Justice was the paper of the (originally Marxist) Social Democractic Federation lead by Hyndman. Its pro war faction had split away and taken "Justice" with it during the war , though tensions had been high since the re-naming of the SDF as the British Socialist Party in 1911. The "Justice' faction became the National Socialist party, re-joined Labour and re-named itself as the SDF all in the space of about seven years. The BSP morphed into the Communist party.
The editor at the time was Tom Kennedy, three times Labour MP for Kircaldy Burghs (1921-22, 1923-31, 1935-44). Justice's last editor William Sampson Cluse was elected as the first ever Labour MP for Islington South in 1923. Defeated in 1931, he returned in 1935 and served until 1950.
The Sun newspaper (no, not that one) in its edition of the 25th of December (!) 1801 contained a biography of Lord Hutchinson of Alexandria, formerly John Hely-Hutchinson MP for Cork City (1761-90).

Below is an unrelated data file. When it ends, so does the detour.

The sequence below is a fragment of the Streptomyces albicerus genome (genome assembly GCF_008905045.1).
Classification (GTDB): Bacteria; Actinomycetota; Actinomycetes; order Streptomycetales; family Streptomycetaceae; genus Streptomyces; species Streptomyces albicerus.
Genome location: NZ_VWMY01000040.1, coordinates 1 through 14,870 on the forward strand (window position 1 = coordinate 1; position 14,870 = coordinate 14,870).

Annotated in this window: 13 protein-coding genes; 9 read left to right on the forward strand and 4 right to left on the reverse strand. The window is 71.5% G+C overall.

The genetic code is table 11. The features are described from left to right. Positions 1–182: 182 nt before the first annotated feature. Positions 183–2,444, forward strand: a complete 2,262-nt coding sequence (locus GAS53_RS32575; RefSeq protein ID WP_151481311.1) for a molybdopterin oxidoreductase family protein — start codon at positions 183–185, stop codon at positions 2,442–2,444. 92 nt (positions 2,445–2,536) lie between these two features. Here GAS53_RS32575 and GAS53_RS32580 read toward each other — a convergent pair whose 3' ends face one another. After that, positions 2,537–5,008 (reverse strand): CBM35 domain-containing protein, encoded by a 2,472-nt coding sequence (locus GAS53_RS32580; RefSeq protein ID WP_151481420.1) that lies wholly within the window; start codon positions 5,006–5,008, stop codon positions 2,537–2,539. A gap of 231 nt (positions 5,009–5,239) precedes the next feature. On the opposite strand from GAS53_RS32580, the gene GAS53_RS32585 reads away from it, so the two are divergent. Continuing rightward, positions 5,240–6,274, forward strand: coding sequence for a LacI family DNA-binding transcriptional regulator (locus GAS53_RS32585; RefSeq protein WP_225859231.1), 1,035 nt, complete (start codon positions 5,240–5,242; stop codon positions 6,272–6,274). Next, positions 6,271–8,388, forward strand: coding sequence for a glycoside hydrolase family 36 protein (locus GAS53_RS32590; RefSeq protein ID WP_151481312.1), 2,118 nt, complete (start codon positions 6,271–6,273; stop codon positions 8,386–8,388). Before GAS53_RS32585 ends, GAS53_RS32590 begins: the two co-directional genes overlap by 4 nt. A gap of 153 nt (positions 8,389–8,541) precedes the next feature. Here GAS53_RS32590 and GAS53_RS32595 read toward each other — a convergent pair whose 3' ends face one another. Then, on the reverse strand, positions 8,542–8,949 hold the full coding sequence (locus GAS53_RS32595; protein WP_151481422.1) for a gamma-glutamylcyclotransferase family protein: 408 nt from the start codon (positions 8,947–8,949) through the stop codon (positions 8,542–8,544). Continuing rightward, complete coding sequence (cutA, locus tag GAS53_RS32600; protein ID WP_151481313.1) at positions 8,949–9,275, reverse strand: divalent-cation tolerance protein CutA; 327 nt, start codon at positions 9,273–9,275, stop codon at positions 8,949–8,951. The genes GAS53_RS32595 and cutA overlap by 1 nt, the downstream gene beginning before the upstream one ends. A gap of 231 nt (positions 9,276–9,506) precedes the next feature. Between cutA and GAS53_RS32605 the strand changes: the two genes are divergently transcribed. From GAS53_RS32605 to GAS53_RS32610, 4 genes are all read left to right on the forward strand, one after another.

It noted that during the election campaign of 1783 Sir John Conway Colthurst defamed Hely-Hutchison's father , such that he felt he had to "call the baronet to account", ie challenge him to a duel.
Colthurst chose to fight with swords, but Hely-Hutchison thought this was unfair as he (and others)accounted himself "one of the best swordsmen in the kingdom" and suggested they use pistols instead. A meeting took place, and friends of both men managed to persuade them to settle the matter without combat.
Hopefully there won't be anything like this after Thursday's results.
Last Edit: Dec 10, 2019 17:07:03 GMT by finsobruce
On Saturday 29th December 1838 The Birmingham Journal reported on the "Coporate Elections" (sic) that had just taken place. These were the first since the town had been incorporated as a municipal borough.